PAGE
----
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A better way forward for Tasmania’s most vulnerable

By Christine Milne AO, Mercury, December 2, 2022

Amid the weight of testimony at the recent hearings probing child sexual abuse at Ashley Youth Detention Centre, former detainee ‘Fred’ made a powerful call for change: “Tear the place down and start again.” 

The Rockliff government has now outlined plans to do just that, releasing its draft blueprint for youth justice which maps a new approach for Tasmania, and for Australia.

Under the plan, Ashley will be closed and replaced with five purpose-built facilities based on a therapeutic, rather than punitive approach to children who come into contact with the justice system. Additionally, a whole-of-government and community-based approach is proposed to prioritise prevention, early intervention and diversion from the youth justice system.

While the detail and immediate first steps of the plan are being finalised, the blueprint represents a strong step towards evidence-based criminal justice policy which has been largely absent in Australia over the past two decades – particularly when it comes to youth justice.

This move is particularly heartening when we have recently seen disturbing images from Banksia Hill youth detention centre in Western Australia, when Don Dale in the Northern Territory is still open five years after a Royal Commission recommended its closure, and as the number of children imprisoned in Queensland skyrockets to the highest in the country, prompting the state Government there to consider a new prison for those kids.

As one of the many patrons of the Justice Reform Initiative, which is working for evidence-based criminal justice reform around Australia, I commend Tasmania’s leaders for putting good policy above failed ‘law and order’ politicking.  Although ‘tough on crime’ rhetoric  makes for snappy soundbites, it has in Tasmania, and in fact around Australia, been entirely ineffective as a policy approach.

It is clear that locking up children in places like Ashley has been a harmful and costly policy failure.

There is a need for justice policy that is focused on being smart on crime, addressing the drivers of incarceration and recognising that the incarceration of children in punitive and dangerous prison environments serves nobody.

Most encouragingly, Tasmanians are recognising the importance of this youth justice reform and putting political allegiances aside to unite behind it, with both the Greens and Labor voicing support for the blueprint.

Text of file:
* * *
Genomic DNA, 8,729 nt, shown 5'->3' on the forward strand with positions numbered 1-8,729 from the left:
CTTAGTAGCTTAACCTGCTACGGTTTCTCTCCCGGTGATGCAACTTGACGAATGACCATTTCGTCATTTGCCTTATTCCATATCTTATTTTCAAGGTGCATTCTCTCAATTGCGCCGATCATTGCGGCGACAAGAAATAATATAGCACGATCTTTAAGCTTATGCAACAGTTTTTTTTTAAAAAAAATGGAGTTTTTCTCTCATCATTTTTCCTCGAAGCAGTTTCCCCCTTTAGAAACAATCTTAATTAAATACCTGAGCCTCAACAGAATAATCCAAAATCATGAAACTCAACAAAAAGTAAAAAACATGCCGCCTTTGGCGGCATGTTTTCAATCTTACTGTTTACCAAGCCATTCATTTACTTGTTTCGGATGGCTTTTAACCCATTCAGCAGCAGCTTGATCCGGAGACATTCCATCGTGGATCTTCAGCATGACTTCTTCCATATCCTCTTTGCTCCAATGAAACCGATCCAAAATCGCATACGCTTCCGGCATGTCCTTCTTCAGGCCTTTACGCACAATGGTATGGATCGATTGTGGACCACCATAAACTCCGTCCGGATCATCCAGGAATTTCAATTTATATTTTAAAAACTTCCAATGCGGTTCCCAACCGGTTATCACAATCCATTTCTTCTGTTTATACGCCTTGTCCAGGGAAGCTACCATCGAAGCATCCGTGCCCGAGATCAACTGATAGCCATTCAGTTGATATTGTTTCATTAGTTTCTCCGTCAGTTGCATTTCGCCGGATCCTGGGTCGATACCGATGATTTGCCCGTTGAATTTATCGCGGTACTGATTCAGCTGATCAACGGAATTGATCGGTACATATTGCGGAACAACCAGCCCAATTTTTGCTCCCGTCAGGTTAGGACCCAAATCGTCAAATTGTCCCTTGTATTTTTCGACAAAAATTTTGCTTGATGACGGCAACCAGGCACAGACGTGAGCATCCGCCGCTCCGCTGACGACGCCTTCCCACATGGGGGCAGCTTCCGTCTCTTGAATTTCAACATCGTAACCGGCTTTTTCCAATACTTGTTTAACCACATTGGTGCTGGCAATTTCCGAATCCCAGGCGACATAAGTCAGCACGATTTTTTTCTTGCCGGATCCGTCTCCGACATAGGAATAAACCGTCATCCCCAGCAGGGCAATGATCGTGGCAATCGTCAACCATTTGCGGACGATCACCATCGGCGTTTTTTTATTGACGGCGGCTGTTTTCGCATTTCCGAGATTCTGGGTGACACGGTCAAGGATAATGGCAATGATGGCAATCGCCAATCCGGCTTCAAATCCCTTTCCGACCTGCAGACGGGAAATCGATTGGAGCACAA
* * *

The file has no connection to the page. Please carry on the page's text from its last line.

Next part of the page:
Tasmania has an opportunity to lead the nation by turning around existing broken models of youth justice which entrench disadvantage and cycles of reincarceration, compounding trauma and leading to worse outcomes for individuals, families and communities.

The Tasmanian government has shown clear intent for a smarter approach, but the hard work now begins in terms of delivering the necessary resourcing shift so that children 'caught' in the justice system instead receive effective support and assistance in the community.

Support services must be equipped to be able to work intensively and long-term with children who have experienced significant disadvantage and trauma. Workers and services must have the capacity to address both the behaviours that have resulted in children coming into the justice system, and the drivers of those behaviours.

Many children who have been through Ashley end up in the adult criminal justice system. There is a strong case for well-directed funding to be spent early on to prevent the enormous costs incurred otherwise. The upside is less crime, fewer victims, and safety communities. 

Working alongside this community-based approach is the need to raise the minimum age of criminal responsibility to 14 and to ensure that there is always a presumption in favour of bail for any child charged with any criminal offence.

While the government has committed to making 14 the minimum age of detention, I urge it to show further leadership and recognise the strength of evidence which shows 14 is the minimum age, developmentally and neurologically, that children could or should be held criminally responsible. Raising the age is an essential step to stop young people entering the criminal justice system and becoming trapped in a lifelong struggle.

Tasmanians should be proud of these important first steps towards an evidence-based youth justice system, but we must ensure we do not falter in the delivery.

We must invest in community-led services and programs, guided by evidence and world’s best practice, to give children at risk of justice system involvement, genuine opportunities to turn their lives around, and build productive, hopeful and meaningful lives in the community.


Christine Milne AO is a patron of the Justice Reform Initiative, ambassador for the Global Greens, former member of the Tasmanian Parliament and former federal Senator for Tasmania.

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